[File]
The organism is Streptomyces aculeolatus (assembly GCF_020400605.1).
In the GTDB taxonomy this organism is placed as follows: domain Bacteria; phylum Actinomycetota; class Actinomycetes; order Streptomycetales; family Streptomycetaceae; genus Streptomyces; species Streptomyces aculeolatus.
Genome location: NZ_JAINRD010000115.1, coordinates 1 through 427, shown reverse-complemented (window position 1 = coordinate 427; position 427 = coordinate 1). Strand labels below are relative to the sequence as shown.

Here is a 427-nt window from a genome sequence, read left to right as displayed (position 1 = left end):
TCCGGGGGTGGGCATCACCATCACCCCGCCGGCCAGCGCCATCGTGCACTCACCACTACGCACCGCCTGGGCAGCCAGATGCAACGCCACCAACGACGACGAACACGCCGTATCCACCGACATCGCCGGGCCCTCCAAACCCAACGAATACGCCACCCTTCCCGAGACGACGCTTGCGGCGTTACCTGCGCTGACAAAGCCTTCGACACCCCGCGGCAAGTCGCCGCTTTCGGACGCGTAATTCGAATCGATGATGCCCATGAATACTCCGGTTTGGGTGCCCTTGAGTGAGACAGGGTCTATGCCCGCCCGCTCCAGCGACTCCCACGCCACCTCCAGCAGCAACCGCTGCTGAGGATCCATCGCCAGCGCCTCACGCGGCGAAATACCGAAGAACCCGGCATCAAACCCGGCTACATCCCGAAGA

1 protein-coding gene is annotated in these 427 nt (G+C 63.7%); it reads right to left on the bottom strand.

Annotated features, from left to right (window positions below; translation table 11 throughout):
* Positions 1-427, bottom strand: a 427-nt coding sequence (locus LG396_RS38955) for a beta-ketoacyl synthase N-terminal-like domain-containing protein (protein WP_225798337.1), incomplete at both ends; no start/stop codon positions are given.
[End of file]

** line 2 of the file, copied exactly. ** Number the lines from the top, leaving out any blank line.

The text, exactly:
In the GTDB taxonomy this organism is placed as follows: domain Bacteria; phylum Actinomycetota; class Actinomycetes; order Streptomycetales; family Streptomycetaceae; genus Streptomyces; species Streptomyces aculeolatus.